Future Resistant Code
To borrow a different set of technical terms, writing code that is Future Proof is prohibitively expensive; however, creating it in a way that is Future Resistant is only sensible. Essentially, this means that we want to avoid writing code today that boxes us in where likely future features or changes are difficult for us to build.
These changes can often take less development effort (but require more thinking for the design) to requiring only a minimal amount of extra work while making the resulting system much more flexible to future changes. Code reviews offer another set of eyes to identify areas where the code might fall short in this regard.
Code Optimization: Distinguishing Between Proactive and Premature Read post
Things That Make Me Never Want To Review Code Again
As developers, we have all experienced situations where reviewing a particular piece of code was the last thing we wanted to do. While I cannot promise that it’s possible to eliminate all the things that cause this feeling, it’s possible to reduce it to an infrequent occurrence by addressing the underlying causes.
Whether you work for a consultancy or an in-house software development team, it’s not uncommon to be asked to deliver something on a project more quickly and with fewer resources than you had initially planned. In my experience, the first two developer practices to go out the window are automated testing and code reviews. This is primarily due to the perception that they are the most immediately dispensable parts of the development process.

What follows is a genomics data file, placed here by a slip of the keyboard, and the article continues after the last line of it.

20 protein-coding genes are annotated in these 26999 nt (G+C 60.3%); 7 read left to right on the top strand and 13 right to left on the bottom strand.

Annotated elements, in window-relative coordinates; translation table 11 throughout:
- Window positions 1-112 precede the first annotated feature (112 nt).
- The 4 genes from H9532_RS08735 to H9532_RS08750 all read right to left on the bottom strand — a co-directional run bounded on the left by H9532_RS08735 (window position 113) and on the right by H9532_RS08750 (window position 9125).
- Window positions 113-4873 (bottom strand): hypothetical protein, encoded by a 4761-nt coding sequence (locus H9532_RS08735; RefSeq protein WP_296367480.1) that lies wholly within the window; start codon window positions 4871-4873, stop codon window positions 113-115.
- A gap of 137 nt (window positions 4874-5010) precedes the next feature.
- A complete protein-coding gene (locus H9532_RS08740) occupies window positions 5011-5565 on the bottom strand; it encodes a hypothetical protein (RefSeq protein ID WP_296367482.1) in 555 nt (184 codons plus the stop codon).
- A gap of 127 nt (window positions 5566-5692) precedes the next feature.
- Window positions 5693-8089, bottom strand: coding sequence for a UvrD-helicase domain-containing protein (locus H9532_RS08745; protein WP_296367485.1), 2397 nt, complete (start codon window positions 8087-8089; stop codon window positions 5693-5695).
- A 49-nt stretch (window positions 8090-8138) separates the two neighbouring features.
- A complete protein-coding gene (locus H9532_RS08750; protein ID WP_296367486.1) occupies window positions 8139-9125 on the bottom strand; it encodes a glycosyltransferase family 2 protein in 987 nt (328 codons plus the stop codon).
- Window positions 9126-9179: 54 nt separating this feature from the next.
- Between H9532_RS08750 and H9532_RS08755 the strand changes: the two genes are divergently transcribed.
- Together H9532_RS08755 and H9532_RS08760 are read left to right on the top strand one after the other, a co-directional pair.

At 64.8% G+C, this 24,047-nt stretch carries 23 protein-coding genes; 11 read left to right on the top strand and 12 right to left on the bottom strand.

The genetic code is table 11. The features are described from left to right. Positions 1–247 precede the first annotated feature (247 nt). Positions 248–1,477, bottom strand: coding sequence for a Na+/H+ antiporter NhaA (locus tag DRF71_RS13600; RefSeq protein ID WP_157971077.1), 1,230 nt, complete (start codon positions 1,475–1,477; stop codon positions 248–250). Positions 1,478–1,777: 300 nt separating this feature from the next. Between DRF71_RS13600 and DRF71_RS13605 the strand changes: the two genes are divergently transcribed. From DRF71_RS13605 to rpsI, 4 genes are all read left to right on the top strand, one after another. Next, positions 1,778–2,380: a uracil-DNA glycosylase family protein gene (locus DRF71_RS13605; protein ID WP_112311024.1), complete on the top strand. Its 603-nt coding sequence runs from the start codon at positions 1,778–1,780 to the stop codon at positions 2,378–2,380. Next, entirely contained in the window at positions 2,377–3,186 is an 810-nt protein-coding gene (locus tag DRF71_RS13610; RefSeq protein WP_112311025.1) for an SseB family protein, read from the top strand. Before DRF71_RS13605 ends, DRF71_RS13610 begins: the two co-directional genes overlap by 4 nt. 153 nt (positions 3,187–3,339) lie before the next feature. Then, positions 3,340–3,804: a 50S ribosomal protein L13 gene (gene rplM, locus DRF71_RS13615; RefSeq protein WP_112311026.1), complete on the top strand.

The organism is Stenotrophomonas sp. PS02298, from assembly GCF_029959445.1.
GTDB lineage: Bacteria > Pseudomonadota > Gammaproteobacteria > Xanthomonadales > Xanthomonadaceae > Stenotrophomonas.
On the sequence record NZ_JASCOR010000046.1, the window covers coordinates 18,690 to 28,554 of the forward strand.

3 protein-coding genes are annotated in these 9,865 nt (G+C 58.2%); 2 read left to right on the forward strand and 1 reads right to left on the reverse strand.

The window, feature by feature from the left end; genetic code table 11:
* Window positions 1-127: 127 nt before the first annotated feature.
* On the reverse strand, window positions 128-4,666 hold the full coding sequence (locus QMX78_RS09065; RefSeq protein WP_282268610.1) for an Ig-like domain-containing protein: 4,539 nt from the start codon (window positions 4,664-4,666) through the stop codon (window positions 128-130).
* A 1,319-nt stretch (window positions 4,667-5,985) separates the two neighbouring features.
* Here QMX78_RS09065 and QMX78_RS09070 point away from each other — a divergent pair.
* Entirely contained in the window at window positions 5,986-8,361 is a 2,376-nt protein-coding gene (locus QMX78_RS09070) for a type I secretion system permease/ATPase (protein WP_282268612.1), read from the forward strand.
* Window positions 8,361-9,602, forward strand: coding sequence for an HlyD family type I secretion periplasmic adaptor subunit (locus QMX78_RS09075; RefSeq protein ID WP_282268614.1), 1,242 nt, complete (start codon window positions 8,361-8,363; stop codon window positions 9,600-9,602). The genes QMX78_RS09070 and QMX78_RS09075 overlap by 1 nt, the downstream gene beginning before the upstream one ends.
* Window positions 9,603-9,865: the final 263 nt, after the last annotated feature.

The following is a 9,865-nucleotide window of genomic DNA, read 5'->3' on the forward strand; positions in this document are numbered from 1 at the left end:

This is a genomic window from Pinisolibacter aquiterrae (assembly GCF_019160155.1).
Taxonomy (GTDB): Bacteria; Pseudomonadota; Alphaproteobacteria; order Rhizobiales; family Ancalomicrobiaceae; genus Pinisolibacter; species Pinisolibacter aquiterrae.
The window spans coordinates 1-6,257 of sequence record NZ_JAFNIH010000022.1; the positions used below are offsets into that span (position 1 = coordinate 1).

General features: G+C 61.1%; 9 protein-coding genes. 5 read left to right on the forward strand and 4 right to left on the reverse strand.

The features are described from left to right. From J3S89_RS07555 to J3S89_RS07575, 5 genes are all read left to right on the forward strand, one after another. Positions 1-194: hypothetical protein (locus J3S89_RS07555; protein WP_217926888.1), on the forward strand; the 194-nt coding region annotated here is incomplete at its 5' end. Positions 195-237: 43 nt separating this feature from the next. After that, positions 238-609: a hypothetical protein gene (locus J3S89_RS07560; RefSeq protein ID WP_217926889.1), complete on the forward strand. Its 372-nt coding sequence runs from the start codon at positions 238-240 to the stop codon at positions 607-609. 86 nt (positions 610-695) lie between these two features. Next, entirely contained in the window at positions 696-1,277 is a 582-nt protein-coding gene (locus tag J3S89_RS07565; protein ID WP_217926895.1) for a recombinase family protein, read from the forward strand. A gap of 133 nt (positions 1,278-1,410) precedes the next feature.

By eliminating the pull request code review due to time pressure, the current development team is incurring an unbounded and unknown technical debt. This issue is often either not understood or consciously acknowledged by both the group(s) causing the time pressure and the development team itself.
Developers need to consciously focus on and accept that they are the expert in the world of software development, and code reviews are an indispensable part of the development process. You cannot skip them any more than airline pilots can skip their pre-flight checks. Not only should you refrain from considering it, but you should never offer foregoing code reviews as a time-saving measure. This applies both to direct offers or, more commonly in my experience, indirect ones made by making commitments that require cutting corners.
When non-technical groups (e.g. management or clients) cause time pressure, it is important to approach the situation by speaking their language. You can explain technical debt as something that must be paid either now or with increased cost in the future. Alternatively, use another economic analogy by describing technical debt as a negative externality on the future of the software system. This is one reason why code reviews are seen as immediately expendable – if you skip them now, future team members (possibly including yourself) will pay for it later.